Camaraderie, duty and self-improvement. Four veterans look back at their time serving their country as the nation spends Monday honoring them.
Tom and Candy Kindsvater instilled a strong work ethic in their two boys. It paid off, though it has cost them a bit of worry over the years.
A Green Valley veteran is grateful for his Honor Flight experience.
Branka Ford pulls beautiful work from her sewing machine but she's not looking for special recognition. It's a patriotic labor of love.
Being a reporter, I typically stick to newswriting and leave the opinion at home. So, why the editorial?
Clyde Sincere, Clarence Niebow, Norman Bernatsky and Jack Ryan are residents at The Peaks at Santa Rita in Green Valley.
Barbara Sutton, activity coordinator at The Peaks, and staff members put together a Wall of Honor in the library to recognize those who served.
Clyde Sincere, 87
U.S. Army, 1950-71
Sincere left high school in 1950, and joined the Army at the beginning of the Korean War.
In 1952, at 20, he was among the first to serve in the Army's Special Forces. He went to school three nights per week and earned his GED.
Sincere remembered he spent the first month in the Special Forces getting the unit's aging barracks up to military standards. Training with former Office of Strategic Services (OSS) officers — a World War II U.S. intelligence agency and predecessor of the CIA — would come later.
"We had wooden barracks, one line of them (on) Smoke Bomb Hill, and they hadn't been used in years at Fort Bragg. The grass was up over the windows," he said. "I was only a corporal. It didn't matter what your grade was up to master sergeant, you were out there cutting grass and cleaning rocks."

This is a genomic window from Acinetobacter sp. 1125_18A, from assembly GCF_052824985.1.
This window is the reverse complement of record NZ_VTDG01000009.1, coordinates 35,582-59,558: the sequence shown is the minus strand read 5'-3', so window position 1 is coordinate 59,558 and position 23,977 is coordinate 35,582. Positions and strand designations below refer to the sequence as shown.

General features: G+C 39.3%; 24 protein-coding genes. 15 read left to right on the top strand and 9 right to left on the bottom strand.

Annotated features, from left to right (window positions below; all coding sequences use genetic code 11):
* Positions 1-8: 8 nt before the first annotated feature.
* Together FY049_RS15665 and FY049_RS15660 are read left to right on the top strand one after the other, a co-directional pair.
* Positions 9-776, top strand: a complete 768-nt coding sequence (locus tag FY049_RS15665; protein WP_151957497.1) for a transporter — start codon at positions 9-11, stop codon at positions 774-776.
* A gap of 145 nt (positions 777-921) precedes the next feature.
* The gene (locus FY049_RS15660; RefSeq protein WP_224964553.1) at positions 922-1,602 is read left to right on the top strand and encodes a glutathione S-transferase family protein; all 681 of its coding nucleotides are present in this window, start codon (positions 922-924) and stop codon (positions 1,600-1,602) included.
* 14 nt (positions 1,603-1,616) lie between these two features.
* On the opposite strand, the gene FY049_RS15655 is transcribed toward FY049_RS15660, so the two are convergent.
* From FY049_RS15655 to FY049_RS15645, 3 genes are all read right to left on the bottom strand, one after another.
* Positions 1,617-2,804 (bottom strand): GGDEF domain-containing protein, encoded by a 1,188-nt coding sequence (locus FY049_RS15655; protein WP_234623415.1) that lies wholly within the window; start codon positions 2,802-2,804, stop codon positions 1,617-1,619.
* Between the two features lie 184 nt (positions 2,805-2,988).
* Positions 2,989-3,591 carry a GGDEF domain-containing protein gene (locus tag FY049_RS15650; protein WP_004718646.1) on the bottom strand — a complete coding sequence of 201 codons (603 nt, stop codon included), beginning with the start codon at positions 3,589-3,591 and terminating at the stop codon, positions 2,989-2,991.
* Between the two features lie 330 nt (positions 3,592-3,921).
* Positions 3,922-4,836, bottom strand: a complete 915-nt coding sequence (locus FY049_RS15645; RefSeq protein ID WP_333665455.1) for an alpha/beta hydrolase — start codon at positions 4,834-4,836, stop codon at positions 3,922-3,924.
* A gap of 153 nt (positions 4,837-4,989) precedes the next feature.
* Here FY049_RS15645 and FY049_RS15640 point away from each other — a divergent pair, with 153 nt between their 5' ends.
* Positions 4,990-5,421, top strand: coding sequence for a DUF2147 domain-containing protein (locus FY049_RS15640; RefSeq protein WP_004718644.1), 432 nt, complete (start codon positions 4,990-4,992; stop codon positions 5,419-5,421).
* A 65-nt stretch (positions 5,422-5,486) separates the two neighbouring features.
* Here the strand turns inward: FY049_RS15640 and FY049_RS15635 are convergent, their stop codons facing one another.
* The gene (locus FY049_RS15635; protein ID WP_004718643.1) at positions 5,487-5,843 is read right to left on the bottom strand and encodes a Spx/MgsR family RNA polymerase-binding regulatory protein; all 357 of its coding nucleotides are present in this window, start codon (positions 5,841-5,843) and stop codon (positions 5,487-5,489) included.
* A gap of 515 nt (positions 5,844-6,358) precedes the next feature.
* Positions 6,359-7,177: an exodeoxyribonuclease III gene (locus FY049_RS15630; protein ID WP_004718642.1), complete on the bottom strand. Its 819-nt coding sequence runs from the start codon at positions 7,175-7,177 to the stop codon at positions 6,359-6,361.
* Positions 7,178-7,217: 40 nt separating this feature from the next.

In 1961, he started on his bachelor's degree in political science. Sincere did three tours in Vietnam, starting in 1966 and ending in 1969. He served with the First, Fifth, 10th and 77th Special Forces Group. By this time, he was a captain.
In Vietnam, Sincere recalled he went out on a helicopter to recover some of his men who were wounded and under fire. As he approached, they popped yellow smoke to mark their position. The enemy popped the same yellow smoke at the same time, and Sincere's helicopter — unfortunately — had already passed his fellow Americans.
"One in a million, identically yellow-yellow," he said. "We didn't know that and we proceeded to land. That was a mistake."
Sincere jumped from 12 feet up and ran to where the American position had been the day before. As he moved forward, the enemy came out of the woods and Sincere realized they were wearing the wrong uniform.
He was wounded on the legs and chest by grenade fragments that day and was awarded the Distinguished Service Cross.
Clarence Niebow, 91
U.S. Marine Corps, 1951-53
Niebow joined the Marines on a bet.
"I was walking down State Street in Chicago with my friend Oscar Segal, and he bet me $10," Niebow said. "I told him that I wear glasses and they wouldn't take me."
Niebow remembered standing in line with Segal, and before he knew it, Segal was gone and Niebow was citing the oath.
"I went and he stayed," Niebow said. "And I paid him $10."
Niebow was in the service and out 10 bucks but he said it was one of the best decisions of his life.